The game is afoot..to a Sherlock Holmes fan the words are instantly recognisable. Even without being a devotee it is hard to escape Sherlock, he is the most widely depicted fictional character in history and the number continues to grow (latest Henry Cavill). As a child I graduated from Nancy Drew to Sherlock Holmes with ease. Holmes may seem like an unusual topic for a blog about conflict resolution but stick with me.
Like all of us, Holmes is flawed. He is heroic and yet we can see the challenges he faces and creates for himself. He is exceptionally capable and yet can barely function in some settings.
Over the next few weeks, I will be looking at one aspect of his character and considering how this aspect can help or hinder us in conflict. It may also be that the onset of autumn makes me want to immerse myself in the stories and novels of Conan Doyle.
What is Holmes' most defining characteristic? although, I think you could make a good argument for his obsessive focus, his single-mindedness; his courage or his curiosity, for me it is his clarity of thought. From pieces of information, some seemingly irrelevant, Holmes is able to construct a picture of what is going on.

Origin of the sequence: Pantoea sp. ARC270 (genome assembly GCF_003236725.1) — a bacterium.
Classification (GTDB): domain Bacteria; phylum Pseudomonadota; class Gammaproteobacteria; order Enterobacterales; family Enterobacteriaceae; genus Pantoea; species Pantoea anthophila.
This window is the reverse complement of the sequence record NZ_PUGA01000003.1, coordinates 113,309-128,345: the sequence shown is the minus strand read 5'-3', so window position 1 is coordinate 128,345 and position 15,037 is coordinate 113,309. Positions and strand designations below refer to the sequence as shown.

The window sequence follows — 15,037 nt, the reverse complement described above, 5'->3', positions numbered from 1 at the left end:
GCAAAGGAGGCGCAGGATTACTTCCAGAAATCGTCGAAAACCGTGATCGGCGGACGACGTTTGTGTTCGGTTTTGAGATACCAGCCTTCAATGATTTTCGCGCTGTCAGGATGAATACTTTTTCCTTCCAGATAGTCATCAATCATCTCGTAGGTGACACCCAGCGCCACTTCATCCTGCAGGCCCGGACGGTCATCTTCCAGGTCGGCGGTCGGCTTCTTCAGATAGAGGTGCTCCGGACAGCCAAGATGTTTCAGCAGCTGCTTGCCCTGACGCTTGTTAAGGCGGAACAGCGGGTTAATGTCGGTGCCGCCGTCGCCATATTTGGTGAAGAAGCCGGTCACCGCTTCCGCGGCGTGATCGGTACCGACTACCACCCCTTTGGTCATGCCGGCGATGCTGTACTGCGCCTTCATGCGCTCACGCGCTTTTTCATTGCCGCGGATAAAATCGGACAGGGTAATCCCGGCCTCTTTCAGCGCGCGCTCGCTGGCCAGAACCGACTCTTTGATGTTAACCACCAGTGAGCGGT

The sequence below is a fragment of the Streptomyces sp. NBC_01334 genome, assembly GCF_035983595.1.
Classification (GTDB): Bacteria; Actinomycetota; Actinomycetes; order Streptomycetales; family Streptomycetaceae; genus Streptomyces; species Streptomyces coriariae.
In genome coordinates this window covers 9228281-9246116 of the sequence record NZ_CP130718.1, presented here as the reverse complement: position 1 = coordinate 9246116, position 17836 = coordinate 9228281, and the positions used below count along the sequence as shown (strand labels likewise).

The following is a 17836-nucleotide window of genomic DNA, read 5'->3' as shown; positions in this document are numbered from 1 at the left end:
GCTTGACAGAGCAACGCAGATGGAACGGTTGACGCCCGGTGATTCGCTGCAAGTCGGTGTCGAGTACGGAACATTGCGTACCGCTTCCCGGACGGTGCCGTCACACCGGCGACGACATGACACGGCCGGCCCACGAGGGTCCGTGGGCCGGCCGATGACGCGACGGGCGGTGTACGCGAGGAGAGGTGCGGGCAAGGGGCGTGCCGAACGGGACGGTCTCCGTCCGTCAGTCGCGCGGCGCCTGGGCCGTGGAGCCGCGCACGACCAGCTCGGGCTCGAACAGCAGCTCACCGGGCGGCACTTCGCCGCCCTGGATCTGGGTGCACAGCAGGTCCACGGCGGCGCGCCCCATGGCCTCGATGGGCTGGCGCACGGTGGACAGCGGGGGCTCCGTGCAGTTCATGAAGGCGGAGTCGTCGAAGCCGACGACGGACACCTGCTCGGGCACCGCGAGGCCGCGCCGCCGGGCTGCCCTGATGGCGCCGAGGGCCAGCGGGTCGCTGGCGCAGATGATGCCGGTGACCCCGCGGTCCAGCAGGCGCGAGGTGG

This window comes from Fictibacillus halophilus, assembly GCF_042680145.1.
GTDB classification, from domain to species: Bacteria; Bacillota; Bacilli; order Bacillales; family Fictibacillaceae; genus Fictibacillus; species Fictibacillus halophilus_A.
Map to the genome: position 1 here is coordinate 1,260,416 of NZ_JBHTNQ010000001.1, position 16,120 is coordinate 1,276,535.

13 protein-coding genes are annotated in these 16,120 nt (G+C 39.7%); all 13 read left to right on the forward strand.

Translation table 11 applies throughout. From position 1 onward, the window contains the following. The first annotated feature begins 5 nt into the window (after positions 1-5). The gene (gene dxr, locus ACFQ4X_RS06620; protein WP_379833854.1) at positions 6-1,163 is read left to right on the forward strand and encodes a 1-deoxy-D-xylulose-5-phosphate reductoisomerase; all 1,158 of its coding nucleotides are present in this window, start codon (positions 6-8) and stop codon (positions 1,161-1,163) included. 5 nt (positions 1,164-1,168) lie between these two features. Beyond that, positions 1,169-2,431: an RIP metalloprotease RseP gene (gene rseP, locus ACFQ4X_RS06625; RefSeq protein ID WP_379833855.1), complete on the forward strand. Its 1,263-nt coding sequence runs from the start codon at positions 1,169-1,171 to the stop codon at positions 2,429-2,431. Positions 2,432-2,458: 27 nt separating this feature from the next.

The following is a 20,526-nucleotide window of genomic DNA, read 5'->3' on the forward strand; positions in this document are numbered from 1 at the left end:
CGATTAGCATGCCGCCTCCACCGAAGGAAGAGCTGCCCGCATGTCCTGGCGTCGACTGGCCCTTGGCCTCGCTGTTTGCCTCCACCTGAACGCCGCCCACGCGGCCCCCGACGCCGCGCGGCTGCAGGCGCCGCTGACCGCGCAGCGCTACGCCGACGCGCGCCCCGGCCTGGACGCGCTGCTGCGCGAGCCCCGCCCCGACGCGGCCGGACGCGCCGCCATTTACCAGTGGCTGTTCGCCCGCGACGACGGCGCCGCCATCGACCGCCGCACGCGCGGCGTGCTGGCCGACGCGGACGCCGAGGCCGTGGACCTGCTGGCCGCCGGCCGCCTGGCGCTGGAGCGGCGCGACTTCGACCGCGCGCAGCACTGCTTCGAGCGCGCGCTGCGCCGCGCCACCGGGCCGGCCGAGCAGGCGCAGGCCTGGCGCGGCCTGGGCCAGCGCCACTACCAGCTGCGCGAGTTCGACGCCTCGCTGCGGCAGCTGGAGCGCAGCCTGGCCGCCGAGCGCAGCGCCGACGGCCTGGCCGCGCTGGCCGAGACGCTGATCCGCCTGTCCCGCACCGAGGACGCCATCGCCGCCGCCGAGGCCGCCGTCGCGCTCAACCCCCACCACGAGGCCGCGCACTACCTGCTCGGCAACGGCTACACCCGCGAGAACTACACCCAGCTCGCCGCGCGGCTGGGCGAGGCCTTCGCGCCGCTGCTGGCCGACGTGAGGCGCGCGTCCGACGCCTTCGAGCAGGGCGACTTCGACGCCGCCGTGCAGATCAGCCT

In Silver Blaze, Holmes considers the "curious incident of the dog in the night". This information is seemingly meaningless and is ignored by other characters. Holmes is able to focus on the implications of this small fact. He is able to consider the fact and then consider what this means and construct a hypothesis. He is driven by the information and then works to create meaning.
In conflict, people often work in reverse. We assign meaning to other people's behaviour and then we work backwards to seek out the words / actions which justify our assigned meaning. In this way we may feel an emotional truth and then use our rational brain to justify our beliefs. In conflict, this ability can become magnified. It can lead to entrenched views and flawed thinking. It can lead us to rationalise our negative beliefs - the other person is selfish, thoughtless, a narcissist, etc.
Leon Festinger was a pioneer in the field of cognitive dissonance. I have written in an earlier post about one of my favourite books, "Mistakes Were Made - but Not by Me". This book explores the way in which we use our cognitive powers to justify decisions we have already made. An error in thinking, of which I am sure, Holmes would steer clear.
In conflict, being more like Sherlock Holmes and working from data to theory can be more productive. Next week more Holmesian thoughts - including my favourite screen Holmes. Do you have a favourite Sherlock Holmes depiction?